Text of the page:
With mobile phones becoming more affordable in recent years, they have become a ubiquitous household item that people depend on for different purposes. For mobile phone operators, data that’s generated such as the time, duration and location of a call is typically used for billing purposes. Pulse Lab Jakarta though has been partnering with mobile operators in the region to investigate how mobile phone data can be used in official statistics production, particularly on topics such as migration, citizen displacement and changes in human behaviour. During the recent United Nations Global Working Group on Big Data’s regional workshop on the use of mobile phone data for official statistics that took place in Jakarta, we were happy to host a group of participants coming from ten national statistical offices in the region, and share some of our related research projects and insights.
The UN Global Working Group on Big Data, which UN Global Pulse is a member of, was formed in 2014 following agreement at the Statistical Commission’s 45th session to create the GWG on Big Data for Official Statistics to further investigate the benefits and challenges of Big Data, including the potential for monitoring and reporting on the sustainable development goals. Mobile phone data was identified as a key priority at the Group’s earliest meeting, and efforts have since been made to engage with private and public sector players; to foster collaboration on a series of pilot projects; and share feedback on best practices.
Statistics Indonesia (BPS), Indonesia’s central statistics bureau, hosted the workshop in Jakarta, which was organised by the United Nations Economic and Social Commission for Asia and the Pacific (UNESCAP) and United Nations Department of Economic and Social Affairs (UN DESA). Representatives from ten national statistical offices (Bangladesh, Cambodia, Georgia, Indonesia, Malaysia, Mongolia, Nepal, the Philippines, Thailand and Viet Nam) across the region took part. The overall objective of the workshop was to raise awareness about the benefits and challenges of using mobile phone data for official statistics, and to brainstorm on how mobile phone data can be operationalised to meet citizens’ expectations within a specific country context.
Several key benefits of using mobile phone data for official statistics were outlined during the workshop which included:
- Providing much more detailed statistics
- Sampling frame validation
- Validating survey statistics
- Improving accuracy
- Reducing cost
- Improving timeliness
- Reducing respondent burden
- Meeting unmet demands
- Filling data gaps with the SDG indicators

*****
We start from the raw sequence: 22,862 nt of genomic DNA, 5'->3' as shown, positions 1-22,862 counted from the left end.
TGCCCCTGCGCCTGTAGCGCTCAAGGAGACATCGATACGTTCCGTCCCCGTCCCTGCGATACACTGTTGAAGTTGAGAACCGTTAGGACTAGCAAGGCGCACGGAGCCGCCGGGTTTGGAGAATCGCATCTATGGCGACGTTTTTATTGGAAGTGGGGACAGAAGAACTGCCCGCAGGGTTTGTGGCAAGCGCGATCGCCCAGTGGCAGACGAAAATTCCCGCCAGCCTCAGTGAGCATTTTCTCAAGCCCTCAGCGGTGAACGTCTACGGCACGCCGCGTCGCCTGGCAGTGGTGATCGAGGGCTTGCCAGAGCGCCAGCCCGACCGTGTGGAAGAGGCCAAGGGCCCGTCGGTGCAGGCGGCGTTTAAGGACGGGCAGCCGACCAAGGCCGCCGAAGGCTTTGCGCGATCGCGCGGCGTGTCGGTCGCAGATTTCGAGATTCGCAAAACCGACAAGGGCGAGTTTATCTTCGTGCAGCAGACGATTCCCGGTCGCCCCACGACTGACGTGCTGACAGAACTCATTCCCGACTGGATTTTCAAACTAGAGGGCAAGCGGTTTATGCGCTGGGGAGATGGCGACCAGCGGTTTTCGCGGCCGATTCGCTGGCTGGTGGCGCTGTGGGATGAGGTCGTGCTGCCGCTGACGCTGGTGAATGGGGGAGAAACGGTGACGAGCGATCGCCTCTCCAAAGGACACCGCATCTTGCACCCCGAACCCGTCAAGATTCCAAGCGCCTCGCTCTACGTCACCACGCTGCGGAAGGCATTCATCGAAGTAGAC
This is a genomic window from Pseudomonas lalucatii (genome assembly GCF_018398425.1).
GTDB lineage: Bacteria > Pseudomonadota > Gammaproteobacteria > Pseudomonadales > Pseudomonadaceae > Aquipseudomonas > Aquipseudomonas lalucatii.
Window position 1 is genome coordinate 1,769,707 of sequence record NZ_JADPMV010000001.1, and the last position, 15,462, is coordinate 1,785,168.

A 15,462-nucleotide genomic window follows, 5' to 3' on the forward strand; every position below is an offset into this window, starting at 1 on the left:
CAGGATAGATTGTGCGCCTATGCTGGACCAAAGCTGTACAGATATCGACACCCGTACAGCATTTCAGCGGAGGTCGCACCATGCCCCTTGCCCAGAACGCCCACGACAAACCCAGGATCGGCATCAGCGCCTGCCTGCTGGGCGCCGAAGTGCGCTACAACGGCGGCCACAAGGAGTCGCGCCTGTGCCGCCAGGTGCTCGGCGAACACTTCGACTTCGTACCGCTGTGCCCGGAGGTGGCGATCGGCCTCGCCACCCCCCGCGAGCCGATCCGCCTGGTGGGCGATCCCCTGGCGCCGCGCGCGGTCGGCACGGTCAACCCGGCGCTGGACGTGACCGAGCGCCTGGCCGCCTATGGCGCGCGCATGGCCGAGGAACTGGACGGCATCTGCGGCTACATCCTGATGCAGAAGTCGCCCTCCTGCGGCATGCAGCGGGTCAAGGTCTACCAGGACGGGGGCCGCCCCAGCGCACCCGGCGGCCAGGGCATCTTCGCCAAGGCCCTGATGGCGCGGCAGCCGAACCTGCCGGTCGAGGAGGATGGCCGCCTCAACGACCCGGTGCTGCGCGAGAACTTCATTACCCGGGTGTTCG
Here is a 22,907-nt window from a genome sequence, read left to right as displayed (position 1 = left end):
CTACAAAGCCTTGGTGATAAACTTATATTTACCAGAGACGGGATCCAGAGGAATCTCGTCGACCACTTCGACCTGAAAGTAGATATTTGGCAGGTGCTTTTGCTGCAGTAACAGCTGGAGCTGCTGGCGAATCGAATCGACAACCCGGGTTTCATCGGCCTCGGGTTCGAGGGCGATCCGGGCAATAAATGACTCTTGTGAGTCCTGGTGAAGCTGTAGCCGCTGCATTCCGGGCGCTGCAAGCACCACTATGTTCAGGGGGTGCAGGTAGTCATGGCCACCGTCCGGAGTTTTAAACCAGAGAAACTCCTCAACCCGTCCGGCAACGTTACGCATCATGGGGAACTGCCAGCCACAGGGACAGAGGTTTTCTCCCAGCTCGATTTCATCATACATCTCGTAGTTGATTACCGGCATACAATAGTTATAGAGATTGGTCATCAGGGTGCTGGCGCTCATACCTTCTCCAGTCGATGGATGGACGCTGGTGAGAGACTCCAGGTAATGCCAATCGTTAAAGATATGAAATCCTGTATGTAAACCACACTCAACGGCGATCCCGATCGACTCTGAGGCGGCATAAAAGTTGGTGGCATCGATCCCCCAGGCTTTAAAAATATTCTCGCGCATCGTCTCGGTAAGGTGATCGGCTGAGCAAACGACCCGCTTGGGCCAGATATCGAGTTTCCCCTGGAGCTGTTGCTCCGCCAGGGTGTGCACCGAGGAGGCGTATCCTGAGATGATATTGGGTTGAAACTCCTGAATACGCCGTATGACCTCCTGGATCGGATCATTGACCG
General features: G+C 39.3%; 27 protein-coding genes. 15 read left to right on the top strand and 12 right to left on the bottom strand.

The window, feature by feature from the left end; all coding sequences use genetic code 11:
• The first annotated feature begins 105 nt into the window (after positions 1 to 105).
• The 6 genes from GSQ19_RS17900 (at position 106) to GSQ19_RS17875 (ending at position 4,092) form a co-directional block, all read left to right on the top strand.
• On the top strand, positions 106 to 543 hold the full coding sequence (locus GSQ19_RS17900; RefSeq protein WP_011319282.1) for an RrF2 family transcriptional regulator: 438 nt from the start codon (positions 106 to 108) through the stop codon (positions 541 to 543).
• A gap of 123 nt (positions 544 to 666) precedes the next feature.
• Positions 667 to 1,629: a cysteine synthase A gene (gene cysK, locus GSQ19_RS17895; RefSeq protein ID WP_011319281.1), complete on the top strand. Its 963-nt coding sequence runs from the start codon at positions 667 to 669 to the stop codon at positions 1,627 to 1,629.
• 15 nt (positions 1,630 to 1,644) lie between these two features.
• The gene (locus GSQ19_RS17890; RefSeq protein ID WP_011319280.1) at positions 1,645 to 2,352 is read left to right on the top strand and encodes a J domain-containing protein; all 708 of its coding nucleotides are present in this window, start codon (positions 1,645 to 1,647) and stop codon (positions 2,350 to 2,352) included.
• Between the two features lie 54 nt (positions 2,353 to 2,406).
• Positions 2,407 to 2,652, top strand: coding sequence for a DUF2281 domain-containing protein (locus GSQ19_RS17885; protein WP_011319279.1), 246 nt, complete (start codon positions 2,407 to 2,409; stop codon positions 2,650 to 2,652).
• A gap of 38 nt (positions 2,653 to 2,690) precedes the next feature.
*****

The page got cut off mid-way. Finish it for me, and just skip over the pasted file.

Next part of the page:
- Building new business models
One of the tools that guided the conversations during the workshop was the Working Group’s Handbook on the Use of Mobile Phone Data for Official Statistics, which provides a framework for countries that are in the process of designing projects related to the use of mobile phone data or are about to begin implementation. It also includes information on types of mobile phone data sources, partnership models, methods and a few country case studies.
The participants’ visit to the Lab helped to bring home much of what they had learnt in the hands-on workshop training over the previous days which was expertly led by Siim Esko of Positium, as they were given an opportunity to speak directly with Pulse Lab Jakarta’s data analytics team about some of our mobile phone data analysis projects and hear first-hand experiences. To better communicate the insights from these projects, especially to some of the participants who were not from a data science background, we set up display stations for participants to interact with the data visualisations.
In particular, we discussed how we’ve been able to successfully utilise mobile phone data to:
- model displacement patterns and behaviours in Vanuatu after Tropical Cyclone Donna and Monaro Voui Volcano on Ambae
- measure population displacement estimates in Papua New Guinea following the Highlands Earthquake
- map poverty based on education, household characteristics and expenditure indicators in Papua New Guinea
The summary slides from our presentation can also be found here.
Mobile phone data used responsibly can help to produce official statistics more efficiently, which then leads to better service delivery and improved programme planning. We were privileged to participate in this workshop, as well as hear from our colleagues from the different national statistical offices about existing data gaps and challenges they face. The discussions were inspiring and motivated us to continue our work on the use of mobile for data for development and humanitarian action, especially building mutually beneficial partnerships between the development and mobile telecom sectors.
Results of an earlier survey conducted by the Global Working Group on Big Data indicated that not many countries around the world already have a long term strategy in place that actively leverages big data to accomplish national goals. So it is heartening to know that Statistics Indonesia (BPS) who also participated in this workshop is driving similar efforts domestically, and has been facilitating training to develop its in-house expertise and ability to carry out related projects. To that end, we were happy to also reconnect with one of BPS’s data scientists, Ms. Alfatihah Reno, who was seconded to Pulse Lab Jakarta a few years and is applying the knowledge she gained at the Lab to shape the Government’s strategy on the use of mobile data for official statistics.
We’re thrilled to have been able to share our work during this workshop and look forward to continuing to support the UN Global Working Group on Big Data and regional governments’ efforts in identifying and leveraging responsible use of big data to improve the lives of citizens.
Pulse Lab Jakarta is grateful for the generous support from the Government of Australia.